Susan Klinger, Artist
What's your story?
I read an article recently about the importance of stories. It made me wonder if it was important to share the stories of my paintings with my viewers. So, for this week's blog I am sharing the story of my Deep Blue series of paintings.
The series was spawned by a trip to the Abacos in the Bahamas. It was a vacation I had eagerly anticipated – my first time to anything Bahamas - and the week flew by. The entire trip, I was awestruck by the colors, especially of the water. As we said good bye to the Abacos, and the plane lifted into the air, I looked back at the islands that had become so memorable. I was mesmerized by the many patterns and colors of the water created by the different depths created by the sandbars along the shorelines. I did not initially set out to paint a series. I looked through my photos that I had taken out of the plane window and just started to experiment with my pastels. Turquoise, teals, and lavenders are colors that I have always enjoyed. I was excited to work with these colors to try and interpret the images that I had seen.
The photographs, taken through a scratchy plane window, could not come close to depicting the beauty that I had seen. But that is what is so great about being an artist. Photos serve as but a reminder of a scene. As an artist, I am not restricted to the limitations of a photo. I can interpret, enhance or completely ignore a photo if I wish.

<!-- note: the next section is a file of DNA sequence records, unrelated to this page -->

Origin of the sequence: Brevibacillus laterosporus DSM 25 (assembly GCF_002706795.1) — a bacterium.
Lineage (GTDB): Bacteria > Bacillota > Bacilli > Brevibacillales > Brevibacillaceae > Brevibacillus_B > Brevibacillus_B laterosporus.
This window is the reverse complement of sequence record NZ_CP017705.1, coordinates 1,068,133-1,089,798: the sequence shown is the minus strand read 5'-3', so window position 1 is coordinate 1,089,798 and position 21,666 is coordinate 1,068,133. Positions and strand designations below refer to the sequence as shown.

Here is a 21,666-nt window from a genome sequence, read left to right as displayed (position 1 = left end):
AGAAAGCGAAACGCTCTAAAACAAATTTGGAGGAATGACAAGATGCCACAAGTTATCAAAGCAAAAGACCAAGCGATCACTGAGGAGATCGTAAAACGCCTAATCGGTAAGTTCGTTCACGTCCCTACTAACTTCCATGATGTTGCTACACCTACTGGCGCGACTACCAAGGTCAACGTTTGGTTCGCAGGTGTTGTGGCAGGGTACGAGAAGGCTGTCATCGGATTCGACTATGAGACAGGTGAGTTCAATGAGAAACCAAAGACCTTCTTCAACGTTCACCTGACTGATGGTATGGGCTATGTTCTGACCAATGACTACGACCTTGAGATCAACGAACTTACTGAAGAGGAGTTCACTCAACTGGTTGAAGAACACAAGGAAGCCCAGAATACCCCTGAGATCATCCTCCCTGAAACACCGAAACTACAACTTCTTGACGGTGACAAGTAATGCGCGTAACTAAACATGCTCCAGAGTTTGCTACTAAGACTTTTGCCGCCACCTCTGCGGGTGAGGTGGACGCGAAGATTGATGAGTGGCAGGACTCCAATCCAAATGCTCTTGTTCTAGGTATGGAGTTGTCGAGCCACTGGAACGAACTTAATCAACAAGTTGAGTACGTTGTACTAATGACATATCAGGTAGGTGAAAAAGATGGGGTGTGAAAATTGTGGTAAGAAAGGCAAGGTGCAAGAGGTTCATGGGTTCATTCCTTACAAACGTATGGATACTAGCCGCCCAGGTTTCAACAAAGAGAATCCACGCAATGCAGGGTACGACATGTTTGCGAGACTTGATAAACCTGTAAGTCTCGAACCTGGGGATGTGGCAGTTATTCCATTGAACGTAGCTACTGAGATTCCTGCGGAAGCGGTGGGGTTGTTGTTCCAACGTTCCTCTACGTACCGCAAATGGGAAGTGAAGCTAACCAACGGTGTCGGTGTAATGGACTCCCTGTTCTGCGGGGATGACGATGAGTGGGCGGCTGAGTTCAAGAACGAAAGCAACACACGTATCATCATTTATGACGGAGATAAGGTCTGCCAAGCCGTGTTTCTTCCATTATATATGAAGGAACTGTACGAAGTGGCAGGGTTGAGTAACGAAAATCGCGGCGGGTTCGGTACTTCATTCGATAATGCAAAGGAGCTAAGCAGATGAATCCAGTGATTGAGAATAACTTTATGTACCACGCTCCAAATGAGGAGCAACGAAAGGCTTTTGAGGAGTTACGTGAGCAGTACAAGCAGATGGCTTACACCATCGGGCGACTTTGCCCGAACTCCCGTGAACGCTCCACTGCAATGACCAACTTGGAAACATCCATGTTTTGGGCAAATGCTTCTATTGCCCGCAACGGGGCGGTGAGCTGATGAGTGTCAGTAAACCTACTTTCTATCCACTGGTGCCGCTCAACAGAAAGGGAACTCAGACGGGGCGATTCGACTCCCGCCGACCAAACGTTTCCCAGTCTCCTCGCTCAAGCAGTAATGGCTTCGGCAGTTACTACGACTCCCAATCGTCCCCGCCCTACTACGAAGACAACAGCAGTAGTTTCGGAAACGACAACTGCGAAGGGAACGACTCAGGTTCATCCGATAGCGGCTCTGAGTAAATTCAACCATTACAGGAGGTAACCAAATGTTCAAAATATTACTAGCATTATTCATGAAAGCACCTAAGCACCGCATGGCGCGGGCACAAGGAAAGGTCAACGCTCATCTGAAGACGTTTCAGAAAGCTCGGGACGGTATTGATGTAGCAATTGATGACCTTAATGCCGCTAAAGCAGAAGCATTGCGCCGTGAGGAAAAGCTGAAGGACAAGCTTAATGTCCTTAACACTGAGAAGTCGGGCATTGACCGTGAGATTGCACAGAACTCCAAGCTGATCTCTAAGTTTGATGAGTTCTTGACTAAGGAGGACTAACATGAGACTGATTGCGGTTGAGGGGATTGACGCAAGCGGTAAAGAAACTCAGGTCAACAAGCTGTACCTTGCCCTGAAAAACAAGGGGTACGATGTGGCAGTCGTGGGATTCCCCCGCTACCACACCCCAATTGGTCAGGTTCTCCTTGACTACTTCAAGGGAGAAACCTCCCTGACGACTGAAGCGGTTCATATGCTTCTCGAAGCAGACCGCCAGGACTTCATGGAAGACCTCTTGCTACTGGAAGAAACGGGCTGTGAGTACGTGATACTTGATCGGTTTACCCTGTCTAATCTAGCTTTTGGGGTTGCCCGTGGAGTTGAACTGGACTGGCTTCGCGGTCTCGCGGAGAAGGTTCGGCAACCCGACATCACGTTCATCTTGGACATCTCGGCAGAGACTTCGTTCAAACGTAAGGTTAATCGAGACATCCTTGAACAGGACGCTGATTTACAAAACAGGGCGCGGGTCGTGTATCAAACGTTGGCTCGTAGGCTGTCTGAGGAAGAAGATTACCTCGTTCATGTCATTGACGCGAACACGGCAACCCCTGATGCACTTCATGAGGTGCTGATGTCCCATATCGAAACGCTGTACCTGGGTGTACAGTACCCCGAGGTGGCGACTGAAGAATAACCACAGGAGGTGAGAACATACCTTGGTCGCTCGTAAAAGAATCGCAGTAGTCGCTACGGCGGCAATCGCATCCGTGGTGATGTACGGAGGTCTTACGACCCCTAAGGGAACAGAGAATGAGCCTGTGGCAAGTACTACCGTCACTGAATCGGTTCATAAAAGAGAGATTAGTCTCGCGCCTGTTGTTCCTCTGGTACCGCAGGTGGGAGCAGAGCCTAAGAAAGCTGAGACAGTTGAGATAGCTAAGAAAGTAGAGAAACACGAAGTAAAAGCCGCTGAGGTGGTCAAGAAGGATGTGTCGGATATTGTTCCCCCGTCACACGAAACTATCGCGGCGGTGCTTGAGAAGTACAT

Deep Blue #1, although appearing somewhat abstract, was actually based solidly on realism. I was hooked. At that time, I had not worked much with abstraction. Yet with these, I was working with the realism I loved, but achieving the appearance of abstraction. In Deep Blue #2, I decided to include a hint of the land mass. The warm brown tones served as a nice contrast to the cool greens and purples. (Of the three, I think #2 is my favorite.) Deep Blue #3 became more about the colors of the water, as seen filtered through the clouds as the plane ascended. The series paused after these three, but may not be complete. I have more photos, and lately they have been nudging at me. My working style has matured so I am curious to see how new pieces in this series could develop.
So, what do you think? Is the story important to you as you view this series? Do you prefer to read the artist’s story, or would you prefer to interpret the work solely on what you see in the image? I have many stories to tell, so let me know what you think.